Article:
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G-quadruplex ligands exhibit differential G-tetrad selectivity

D. D. Le a, M. Di Antonio ab, L. K. M. Chan a and S. Balasubramanian *abc
aDepartment of Chemistry, University of Cambridge, Lensfield Road, Cambridge, CB2 1EW, UK
bCambridge Research UK, Cambridge Institute, Li Ka Shing Centre, Robinson Way, Cambridge, CB2 0RE, UK
cSchool of Clinical Medicine, University of Cambridge, Addenbrooke's Hospital, Hills Road, Cambridge, CB2 0SP, UK. E-mail: sb10031@cam.ac.uk

Received 17th March 2015 , Accepted 1st April 2015

First published on 3rd April 2015


A rapid and simple equilibrium-binding assay mediated by ligand-induced fluorescence quenching of fluorophore-labelled G-quadruplex (G4) structures enabled quantitative interrogation of mutually exclusive ligand binding interactions at opposed G-tetrads. This technique revealed that the ligands TmPyP4, PhenDC3, and PDS have differential chemotype-specific binding preferences for individual G-tetrads of a model genomic G4 structure.


While the primary sequences of DNA and RNA encode the fundamental information necessary for cellular function, it is the secondary structure adopted by these molecules that, in part, dynamically regulates their activity.1 One such regulatory structure is the guanine quadruplex, which has been shown to influence core cellular processes such as replication, transcription and translation.1,2 Structures of this type arise in G-rich sequences where guanines assemble into multi-layered tetrad planes (G-tetrads), stabilized by Hoogsteen hydrogen-bonding and π–π stacking (Fig. 1). Importantly, G4 structures may be associated with DNA instability and cancer progression; thus, pharmacological targeting of G4s has considerable potential for probing cancer biology and modulating cancer phenotypes.3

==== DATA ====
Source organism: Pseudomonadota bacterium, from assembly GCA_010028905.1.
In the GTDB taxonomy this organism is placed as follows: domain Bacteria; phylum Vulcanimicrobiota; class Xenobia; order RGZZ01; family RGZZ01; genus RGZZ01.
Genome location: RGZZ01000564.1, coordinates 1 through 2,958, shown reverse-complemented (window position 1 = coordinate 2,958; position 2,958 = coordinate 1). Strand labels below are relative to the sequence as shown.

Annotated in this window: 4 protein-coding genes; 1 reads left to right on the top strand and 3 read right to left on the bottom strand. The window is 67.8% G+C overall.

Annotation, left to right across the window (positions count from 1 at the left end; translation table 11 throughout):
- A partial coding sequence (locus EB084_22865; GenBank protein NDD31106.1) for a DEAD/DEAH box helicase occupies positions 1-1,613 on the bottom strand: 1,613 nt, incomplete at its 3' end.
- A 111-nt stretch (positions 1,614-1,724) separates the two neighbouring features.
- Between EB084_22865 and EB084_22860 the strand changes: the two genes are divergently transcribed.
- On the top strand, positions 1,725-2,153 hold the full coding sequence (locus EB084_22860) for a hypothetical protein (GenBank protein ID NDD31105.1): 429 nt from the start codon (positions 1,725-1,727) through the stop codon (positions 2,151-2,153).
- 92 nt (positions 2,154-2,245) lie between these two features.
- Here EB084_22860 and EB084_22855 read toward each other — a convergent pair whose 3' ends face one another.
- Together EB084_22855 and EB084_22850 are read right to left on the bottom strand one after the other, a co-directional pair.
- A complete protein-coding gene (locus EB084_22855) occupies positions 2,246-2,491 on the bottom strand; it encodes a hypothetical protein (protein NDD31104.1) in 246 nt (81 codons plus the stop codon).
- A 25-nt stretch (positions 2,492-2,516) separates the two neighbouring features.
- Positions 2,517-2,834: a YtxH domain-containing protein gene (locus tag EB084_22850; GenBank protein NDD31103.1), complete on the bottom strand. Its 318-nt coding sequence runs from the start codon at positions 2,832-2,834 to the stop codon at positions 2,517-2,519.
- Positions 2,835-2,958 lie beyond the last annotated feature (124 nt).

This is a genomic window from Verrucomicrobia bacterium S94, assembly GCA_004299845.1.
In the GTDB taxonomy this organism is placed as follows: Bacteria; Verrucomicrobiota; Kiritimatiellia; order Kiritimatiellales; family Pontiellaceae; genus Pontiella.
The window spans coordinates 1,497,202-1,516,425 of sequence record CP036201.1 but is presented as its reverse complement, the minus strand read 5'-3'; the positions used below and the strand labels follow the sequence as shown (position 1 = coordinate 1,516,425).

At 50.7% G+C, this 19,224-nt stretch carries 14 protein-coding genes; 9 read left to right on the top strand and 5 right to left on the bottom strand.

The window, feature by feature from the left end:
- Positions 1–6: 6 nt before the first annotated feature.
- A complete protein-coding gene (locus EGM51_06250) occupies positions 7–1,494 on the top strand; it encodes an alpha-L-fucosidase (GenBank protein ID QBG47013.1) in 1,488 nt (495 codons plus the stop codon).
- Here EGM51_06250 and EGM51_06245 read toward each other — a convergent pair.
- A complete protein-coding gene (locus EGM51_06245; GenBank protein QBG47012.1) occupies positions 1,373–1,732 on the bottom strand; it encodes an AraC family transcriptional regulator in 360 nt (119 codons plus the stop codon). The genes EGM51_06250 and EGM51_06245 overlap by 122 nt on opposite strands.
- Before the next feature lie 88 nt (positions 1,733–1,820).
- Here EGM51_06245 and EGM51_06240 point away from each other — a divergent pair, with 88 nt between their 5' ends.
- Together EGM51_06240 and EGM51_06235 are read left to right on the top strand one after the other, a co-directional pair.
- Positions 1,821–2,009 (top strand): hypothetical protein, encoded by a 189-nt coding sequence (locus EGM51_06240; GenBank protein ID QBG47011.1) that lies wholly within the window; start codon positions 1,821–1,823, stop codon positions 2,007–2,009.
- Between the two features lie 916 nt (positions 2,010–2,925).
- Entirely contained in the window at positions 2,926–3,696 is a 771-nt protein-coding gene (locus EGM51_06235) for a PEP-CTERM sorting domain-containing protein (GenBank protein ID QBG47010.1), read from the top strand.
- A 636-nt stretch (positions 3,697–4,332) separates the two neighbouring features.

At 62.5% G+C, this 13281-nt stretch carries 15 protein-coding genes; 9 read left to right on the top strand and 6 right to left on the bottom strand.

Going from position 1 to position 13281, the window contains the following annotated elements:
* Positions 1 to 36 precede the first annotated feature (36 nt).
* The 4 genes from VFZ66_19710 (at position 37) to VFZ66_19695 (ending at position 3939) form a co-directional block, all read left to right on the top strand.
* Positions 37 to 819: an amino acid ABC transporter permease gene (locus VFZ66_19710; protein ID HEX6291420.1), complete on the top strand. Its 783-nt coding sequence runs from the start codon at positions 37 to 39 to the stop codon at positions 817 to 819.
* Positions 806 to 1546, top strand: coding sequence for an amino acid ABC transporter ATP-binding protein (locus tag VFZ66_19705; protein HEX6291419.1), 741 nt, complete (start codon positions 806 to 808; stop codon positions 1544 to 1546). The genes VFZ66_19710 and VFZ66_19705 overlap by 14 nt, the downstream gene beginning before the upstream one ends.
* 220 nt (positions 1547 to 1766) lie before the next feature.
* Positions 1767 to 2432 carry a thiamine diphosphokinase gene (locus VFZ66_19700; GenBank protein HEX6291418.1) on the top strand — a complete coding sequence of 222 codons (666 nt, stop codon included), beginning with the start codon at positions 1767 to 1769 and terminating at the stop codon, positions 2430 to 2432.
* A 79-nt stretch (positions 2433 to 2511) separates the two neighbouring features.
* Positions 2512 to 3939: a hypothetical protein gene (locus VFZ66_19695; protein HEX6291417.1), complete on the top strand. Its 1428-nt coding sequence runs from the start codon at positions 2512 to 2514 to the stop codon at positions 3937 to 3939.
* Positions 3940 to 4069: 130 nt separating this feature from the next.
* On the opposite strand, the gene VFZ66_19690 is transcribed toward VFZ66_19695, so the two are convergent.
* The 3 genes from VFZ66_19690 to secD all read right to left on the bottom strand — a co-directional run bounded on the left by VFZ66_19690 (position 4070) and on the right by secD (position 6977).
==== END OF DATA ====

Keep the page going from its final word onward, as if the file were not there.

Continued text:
image file: c5cc02252e-f1.tif
Fig. 1 Tetrad-specific fluorescence quench equilibrium dissociation binding assay for G-quadruplex ligands.

The disparate features of G4 architecture, revealed by structural studies, present unique topologies that determine the potential modes of ligand binding: tetrad-stacking, groove-binding, and loop-binding.4 Furthermore, individual G-tetrad ends of a given G4 structure are chemically distinct environments that influence small molecule interactions. Given this structural heterogeneity, the development of selective G4 ligands has, to some extent, been constrained by the resolution of current techniques to quantitate equilibrium ligand binding at specific sites within G-quadruplexes. Because the most ubiquitous G4 ligand chemotypes are based on planar aromatic scaffolds, which interact primarily via π–π stacking to G-tetrad ends, these compounds are predicted to access both G-tetrads of a given G4 structure.5 However, widely adopted methods to characterize G4 ligand interactions, such as G4 thermal shift (G4 FRET-melting) and G4 fluorescent intercalator displacement (G4-FID)—while rapid and simple to implement—can not quantitate the equilibrium constants of individual G-tetrad binding sites.6 To better probe the binding characteristics of G-quadruplexes and their small molecule ligands, described here is a fluorescence-based binding assay that rapidly, simply, and accurately measures apparent equilibrium dissociation constants (KappD) at defined sites on G4 structures.